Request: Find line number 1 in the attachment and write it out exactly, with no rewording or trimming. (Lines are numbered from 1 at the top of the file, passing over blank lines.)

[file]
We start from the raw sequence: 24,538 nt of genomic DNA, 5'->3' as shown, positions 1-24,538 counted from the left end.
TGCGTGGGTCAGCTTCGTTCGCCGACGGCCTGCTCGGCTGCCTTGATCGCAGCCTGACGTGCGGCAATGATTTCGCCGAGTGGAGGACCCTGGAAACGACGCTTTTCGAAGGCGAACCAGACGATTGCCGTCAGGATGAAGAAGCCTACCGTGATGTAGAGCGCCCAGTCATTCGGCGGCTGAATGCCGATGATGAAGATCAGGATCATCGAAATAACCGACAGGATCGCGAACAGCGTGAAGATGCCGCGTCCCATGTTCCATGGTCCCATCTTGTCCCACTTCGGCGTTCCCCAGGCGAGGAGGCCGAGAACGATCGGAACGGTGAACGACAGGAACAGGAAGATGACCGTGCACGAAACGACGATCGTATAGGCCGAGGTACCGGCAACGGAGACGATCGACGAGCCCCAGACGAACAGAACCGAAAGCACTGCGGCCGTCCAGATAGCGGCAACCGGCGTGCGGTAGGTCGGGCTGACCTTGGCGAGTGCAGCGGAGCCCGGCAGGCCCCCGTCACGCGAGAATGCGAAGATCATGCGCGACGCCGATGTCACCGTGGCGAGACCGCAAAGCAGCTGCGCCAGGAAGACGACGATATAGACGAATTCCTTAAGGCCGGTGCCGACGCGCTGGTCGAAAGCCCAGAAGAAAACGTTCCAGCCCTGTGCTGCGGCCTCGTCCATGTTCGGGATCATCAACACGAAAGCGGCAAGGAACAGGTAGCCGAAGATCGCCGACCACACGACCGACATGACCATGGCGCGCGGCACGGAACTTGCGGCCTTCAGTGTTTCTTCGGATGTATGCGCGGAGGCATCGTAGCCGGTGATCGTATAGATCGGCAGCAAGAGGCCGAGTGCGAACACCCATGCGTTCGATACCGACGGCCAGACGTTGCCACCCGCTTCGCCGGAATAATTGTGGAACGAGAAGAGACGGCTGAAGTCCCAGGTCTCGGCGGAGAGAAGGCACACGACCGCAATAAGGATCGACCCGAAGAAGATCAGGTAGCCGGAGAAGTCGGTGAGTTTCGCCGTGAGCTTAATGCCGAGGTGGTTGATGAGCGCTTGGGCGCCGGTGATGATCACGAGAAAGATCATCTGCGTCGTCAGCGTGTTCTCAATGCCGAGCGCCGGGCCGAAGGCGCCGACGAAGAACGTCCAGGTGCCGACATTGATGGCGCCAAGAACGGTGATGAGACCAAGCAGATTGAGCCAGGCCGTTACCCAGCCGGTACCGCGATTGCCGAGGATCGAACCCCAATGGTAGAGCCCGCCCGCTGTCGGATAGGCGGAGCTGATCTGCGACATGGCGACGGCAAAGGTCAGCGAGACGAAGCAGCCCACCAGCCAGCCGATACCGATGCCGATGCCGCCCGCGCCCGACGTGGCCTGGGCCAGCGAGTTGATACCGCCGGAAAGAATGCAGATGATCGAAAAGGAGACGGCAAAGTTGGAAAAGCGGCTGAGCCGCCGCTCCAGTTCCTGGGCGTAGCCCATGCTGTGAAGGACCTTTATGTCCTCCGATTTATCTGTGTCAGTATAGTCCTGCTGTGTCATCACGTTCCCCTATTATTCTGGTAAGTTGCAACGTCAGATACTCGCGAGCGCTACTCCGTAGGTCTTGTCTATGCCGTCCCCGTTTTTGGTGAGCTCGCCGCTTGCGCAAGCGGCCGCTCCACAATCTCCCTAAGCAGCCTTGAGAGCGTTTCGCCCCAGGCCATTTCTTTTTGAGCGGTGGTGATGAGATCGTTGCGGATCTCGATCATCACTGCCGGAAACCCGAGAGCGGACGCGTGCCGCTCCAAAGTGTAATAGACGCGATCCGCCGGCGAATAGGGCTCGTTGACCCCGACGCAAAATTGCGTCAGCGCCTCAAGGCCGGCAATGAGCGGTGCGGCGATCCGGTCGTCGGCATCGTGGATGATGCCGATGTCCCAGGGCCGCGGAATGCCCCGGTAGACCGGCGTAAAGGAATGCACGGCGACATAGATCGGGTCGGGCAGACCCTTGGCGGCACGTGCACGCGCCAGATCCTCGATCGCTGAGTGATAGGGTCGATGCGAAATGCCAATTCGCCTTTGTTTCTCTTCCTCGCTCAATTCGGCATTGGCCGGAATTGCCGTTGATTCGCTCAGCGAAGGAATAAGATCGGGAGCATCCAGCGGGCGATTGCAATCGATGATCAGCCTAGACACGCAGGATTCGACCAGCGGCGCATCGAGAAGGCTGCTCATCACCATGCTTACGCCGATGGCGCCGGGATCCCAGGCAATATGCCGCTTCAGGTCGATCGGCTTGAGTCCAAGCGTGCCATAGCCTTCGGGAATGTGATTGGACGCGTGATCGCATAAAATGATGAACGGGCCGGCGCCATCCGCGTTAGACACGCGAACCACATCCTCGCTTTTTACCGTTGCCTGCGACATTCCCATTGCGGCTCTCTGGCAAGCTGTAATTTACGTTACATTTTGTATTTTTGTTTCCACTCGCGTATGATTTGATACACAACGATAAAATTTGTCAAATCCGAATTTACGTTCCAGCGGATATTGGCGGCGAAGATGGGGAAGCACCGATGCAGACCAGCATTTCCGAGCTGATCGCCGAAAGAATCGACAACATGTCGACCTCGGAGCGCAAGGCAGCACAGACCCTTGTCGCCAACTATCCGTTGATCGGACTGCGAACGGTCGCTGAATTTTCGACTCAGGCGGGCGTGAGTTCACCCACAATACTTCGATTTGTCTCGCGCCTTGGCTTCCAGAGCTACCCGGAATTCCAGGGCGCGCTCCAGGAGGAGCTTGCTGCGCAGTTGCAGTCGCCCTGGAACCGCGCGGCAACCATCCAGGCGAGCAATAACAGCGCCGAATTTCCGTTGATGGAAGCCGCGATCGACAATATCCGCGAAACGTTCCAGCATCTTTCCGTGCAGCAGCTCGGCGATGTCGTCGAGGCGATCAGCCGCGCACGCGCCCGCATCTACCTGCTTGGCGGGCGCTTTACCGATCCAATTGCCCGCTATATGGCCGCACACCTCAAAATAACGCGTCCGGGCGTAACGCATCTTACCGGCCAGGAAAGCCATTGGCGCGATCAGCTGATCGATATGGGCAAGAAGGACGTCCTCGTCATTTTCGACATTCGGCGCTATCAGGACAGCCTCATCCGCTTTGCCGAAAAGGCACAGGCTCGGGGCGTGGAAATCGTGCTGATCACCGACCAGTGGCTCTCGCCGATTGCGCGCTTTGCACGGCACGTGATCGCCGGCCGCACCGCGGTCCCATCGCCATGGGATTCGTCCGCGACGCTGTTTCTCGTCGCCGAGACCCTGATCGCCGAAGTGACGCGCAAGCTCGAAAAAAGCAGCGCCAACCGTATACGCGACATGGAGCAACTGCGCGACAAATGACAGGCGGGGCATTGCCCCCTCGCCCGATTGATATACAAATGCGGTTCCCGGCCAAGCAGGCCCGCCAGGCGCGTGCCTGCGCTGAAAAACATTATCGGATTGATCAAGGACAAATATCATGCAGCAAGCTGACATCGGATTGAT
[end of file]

We start from the raw sequence: 24,538 nt of genomic DNA, 5'->3' as shown, positions 1-24,538 counted from the left end.